The requirement that a relator disclose his evidence to the government serves a twofold purpose: protecting the government's interests, and protecting the defendant from having to prepare a defense without knowing whether its opposing litigant is the relator or the government. See United States ex rel. King v. F.E. Moran, Inc., No. 00 C 3877, 2002 WL 2003219, at *13 (N.D. Ill. Aug. 29, 2002) (citing United States ex rel. Pilon v. Martin Marietta Corp., 60 F.3d 995,998-99 (2d Cir. 1995)). Both of these purposes have been satisfied in this case. The government has been apprised of the scope of Hudalla's claims throughout the litigation and unquestionably has had an adequate opportunity to determine whether to intervene. And Walsh likewise has had a full and adequate opportunity to address in discovery and on summary judgment Walsh's claims concerning the non-South Park projects, knowing full well that it is litigating against Hudalla, not the government.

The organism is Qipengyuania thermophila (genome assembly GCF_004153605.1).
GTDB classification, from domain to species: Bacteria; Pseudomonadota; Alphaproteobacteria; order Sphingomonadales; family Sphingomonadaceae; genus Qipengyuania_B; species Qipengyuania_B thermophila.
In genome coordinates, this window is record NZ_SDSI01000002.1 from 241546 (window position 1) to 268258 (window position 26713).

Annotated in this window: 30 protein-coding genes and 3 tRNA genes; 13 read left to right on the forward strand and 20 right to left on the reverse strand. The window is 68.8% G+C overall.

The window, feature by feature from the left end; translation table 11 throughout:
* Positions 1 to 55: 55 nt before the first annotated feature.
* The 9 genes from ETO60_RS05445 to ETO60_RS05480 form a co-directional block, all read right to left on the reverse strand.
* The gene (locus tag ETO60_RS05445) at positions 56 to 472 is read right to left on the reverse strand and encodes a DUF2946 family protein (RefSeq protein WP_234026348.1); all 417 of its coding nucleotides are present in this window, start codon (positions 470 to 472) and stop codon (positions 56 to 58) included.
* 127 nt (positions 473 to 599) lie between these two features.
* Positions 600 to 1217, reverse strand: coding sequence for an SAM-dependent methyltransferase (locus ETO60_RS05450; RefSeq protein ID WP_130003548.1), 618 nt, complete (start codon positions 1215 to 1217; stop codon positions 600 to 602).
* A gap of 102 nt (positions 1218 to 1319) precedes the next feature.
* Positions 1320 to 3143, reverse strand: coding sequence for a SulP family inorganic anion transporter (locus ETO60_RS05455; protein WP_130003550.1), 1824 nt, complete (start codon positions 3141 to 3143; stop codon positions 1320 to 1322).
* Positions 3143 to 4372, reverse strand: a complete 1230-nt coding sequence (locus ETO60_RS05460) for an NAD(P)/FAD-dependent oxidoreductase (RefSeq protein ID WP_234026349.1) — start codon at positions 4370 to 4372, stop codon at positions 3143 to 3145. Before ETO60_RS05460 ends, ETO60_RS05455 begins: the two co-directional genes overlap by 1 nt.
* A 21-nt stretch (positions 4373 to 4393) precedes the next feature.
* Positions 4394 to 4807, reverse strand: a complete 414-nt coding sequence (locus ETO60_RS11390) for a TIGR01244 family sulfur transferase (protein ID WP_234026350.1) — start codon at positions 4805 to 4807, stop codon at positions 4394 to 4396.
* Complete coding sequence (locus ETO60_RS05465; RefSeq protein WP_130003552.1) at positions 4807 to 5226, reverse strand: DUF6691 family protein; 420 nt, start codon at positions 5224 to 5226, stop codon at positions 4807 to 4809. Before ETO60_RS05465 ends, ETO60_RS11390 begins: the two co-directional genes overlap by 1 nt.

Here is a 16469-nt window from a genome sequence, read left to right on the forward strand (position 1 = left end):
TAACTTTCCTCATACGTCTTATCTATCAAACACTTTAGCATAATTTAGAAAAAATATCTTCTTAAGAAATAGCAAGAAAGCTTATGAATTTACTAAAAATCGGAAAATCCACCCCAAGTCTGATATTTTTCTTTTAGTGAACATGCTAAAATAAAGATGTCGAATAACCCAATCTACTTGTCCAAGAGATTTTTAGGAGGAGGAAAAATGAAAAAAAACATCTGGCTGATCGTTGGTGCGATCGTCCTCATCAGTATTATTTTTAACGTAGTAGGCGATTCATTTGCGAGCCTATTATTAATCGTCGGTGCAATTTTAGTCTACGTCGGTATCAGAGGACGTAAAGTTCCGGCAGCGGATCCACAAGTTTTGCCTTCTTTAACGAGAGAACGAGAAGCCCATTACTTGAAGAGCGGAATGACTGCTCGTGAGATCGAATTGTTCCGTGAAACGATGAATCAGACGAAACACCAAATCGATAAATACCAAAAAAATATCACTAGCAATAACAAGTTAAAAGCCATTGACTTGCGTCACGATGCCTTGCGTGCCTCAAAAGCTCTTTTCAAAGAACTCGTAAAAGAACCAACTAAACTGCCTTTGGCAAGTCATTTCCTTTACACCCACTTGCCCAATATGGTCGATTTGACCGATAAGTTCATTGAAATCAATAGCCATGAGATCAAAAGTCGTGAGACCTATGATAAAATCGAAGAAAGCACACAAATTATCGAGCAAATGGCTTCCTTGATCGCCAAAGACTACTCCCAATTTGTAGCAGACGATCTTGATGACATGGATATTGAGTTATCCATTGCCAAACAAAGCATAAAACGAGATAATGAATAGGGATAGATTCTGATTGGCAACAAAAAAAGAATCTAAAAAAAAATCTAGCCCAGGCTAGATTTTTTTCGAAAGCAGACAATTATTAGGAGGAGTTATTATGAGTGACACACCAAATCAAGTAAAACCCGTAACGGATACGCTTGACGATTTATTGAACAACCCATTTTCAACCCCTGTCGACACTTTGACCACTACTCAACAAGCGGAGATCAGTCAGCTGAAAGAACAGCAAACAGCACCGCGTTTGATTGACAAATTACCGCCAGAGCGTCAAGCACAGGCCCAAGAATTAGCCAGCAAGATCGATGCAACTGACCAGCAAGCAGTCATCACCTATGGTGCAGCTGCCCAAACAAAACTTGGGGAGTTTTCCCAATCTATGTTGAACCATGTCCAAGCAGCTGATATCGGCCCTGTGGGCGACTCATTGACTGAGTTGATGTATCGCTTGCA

Because Hudalla complied with the statute's literal requirements, and because the purposes behind the statute have been met, the Court denies Walsh's request to strike Hudalla's claims regarding the non-South Park projects. The Court also denies Walsh's request to submit a supplemental memorandum in support of summary judgment regarding those projects, because Walsh has already addressed them in its briefs.

3. Affirmative defenses

Walsh asserted two affirmative defenses along with its answer. The first defense was that the Court lacks jurisdiction over some of Hudalla's claims because he was not the "original source" of the information as required by the FCA. Hudalla rebuts this defense at length in his brief supporting summary judgment, and Walsh provides no contrary argument either in its own brief or its response to Hudalla's. Walsh has forfeited the point. Hudalla is entitled to summary judgment on this defense.

Walsh's second affirmative defense is based on the FCA statute of limitations, which establishes that a claim may not be brought

(1) more than 6 years after the date on which the violation . . . is committed; or

(2) more than 3 years after the date when facts material to the right of action are known or reasonably should have been known by the official of the United States charged with responsibility to act in the circumstances, but in no event more than 10 years after the date on which the violation is committed, whichever occurs last. 31 U.S.C. § 3731(b). In a case in which the government has not intervened, the statute of limitations is measured from the date the qui tam relator became aware of the facts giving rise to the allegations. See King, 2002 WL 2003219, at *13.